Ellen has also given countless hours to a number of other non-profit organizations. She is an avid gardener and an active member of The Garden Club of Lexington having served as its President in 2006. She often arranges flowers for Shaker Village’s special events including the non-profit’s 50th Anniversary celebration in 2011. The Garden Club of Lexington awarded Shaker Village a Historic Preservation Commendation in 2013 and often supports Shaker Village’s projects. 

In addition, Ellen serves on the Triangle Foundation Board, the Lexington-Frankfort Scenic Corridor Board of Directors and the Colonial Dames Board of Directors.

She previously served on the Board of Directors of the Headley Whitney Museum and Baby Health Services.

Ellen’s family owns and operates Clay – Ingels, a leading supplier of quality building products since 1920. Clay- Ingels is a 4th generation family owned and operated business.

Ellen is a member of the First Presbyterian Church, the Iroquois Hunt Club and the Idle Hour Country Club where she is a top golfer.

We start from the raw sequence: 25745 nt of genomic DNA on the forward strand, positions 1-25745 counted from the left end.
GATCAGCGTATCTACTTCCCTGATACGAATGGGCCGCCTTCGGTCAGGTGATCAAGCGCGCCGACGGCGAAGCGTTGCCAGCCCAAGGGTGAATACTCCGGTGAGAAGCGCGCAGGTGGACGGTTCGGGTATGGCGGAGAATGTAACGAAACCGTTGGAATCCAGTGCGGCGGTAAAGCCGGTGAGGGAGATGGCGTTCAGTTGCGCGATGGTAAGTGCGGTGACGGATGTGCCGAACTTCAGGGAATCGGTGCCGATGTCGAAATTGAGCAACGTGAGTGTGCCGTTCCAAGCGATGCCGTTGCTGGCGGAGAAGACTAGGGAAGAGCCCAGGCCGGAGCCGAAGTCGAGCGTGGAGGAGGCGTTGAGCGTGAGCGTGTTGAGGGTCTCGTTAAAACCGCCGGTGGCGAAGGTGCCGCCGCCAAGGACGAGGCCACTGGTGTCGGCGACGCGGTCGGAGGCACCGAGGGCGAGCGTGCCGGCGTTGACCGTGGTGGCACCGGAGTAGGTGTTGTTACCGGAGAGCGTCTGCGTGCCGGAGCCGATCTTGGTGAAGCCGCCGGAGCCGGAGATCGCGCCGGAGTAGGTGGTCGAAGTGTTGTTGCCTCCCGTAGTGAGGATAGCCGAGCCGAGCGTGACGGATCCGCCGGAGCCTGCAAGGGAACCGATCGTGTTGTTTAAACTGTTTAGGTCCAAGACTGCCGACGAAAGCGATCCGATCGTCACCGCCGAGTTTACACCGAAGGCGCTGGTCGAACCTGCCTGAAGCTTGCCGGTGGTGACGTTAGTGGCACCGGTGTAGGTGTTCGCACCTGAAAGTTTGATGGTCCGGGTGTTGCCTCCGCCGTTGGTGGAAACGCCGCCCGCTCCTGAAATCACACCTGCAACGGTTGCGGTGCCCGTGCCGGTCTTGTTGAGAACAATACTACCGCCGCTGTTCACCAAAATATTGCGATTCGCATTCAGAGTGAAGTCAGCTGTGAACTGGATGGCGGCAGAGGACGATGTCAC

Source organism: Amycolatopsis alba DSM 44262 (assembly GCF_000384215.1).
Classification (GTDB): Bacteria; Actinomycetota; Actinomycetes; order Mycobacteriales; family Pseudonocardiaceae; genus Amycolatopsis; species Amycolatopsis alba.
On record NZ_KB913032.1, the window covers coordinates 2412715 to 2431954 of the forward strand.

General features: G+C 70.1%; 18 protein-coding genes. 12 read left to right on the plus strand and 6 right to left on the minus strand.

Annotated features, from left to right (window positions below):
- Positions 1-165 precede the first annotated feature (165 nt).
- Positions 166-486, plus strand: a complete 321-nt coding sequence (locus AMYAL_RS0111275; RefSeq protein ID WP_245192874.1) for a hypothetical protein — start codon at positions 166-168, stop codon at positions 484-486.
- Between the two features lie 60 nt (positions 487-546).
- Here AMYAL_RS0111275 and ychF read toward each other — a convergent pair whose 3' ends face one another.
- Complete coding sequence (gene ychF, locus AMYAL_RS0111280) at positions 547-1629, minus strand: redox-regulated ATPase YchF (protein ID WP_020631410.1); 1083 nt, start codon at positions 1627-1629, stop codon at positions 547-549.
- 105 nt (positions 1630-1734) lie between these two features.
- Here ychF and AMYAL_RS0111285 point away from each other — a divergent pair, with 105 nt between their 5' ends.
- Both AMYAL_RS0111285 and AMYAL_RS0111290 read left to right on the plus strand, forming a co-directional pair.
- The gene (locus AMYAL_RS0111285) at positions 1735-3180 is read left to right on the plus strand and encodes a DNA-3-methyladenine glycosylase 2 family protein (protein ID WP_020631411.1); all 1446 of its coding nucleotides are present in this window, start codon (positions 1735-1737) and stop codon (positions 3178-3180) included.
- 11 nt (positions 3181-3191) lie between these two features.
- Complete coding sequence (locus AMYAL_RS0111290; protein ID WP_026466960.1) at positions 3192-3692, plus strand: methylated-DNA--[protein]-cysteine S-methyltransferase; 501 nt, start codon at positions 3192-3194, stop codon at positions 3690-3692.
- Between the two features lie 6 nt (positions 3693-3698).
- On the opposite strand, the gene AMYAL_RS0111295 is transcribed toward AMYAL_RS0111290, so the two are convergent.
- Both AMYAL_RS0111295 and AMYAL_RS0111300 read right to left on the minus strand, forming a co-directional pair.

Ellen and her husband Bill Chapman have three children: Will Chapman (Georgeanna) of Lexington, Clay Underwood (Martin) of Atlanta and Bowen Chapman (Leslie) of Charleston. Ellen and Bill are the proud grandparents of 10 grandchildren.

The Chapman family.

Ellen is a talented gardener, gracious hostess and tireless champion for the special places she cares deeply about.  We are grateful for her dedication and passion for Shaker Village!

Today in Pleasant Hill History – November 22

Jacob A. Glover, PhD, Director of Public Programs and Education

We’re unveiling a new series this afternoon that we are calling “Today in Pleasant Hill History” to share more of the Shaker stories we uncover all the time. We hope you enjoy, and let us know in the comments what types of things you all would like to hear about! Without further ado, we’re headed back to November 22, 1872, with a story that you may find eerily familiar: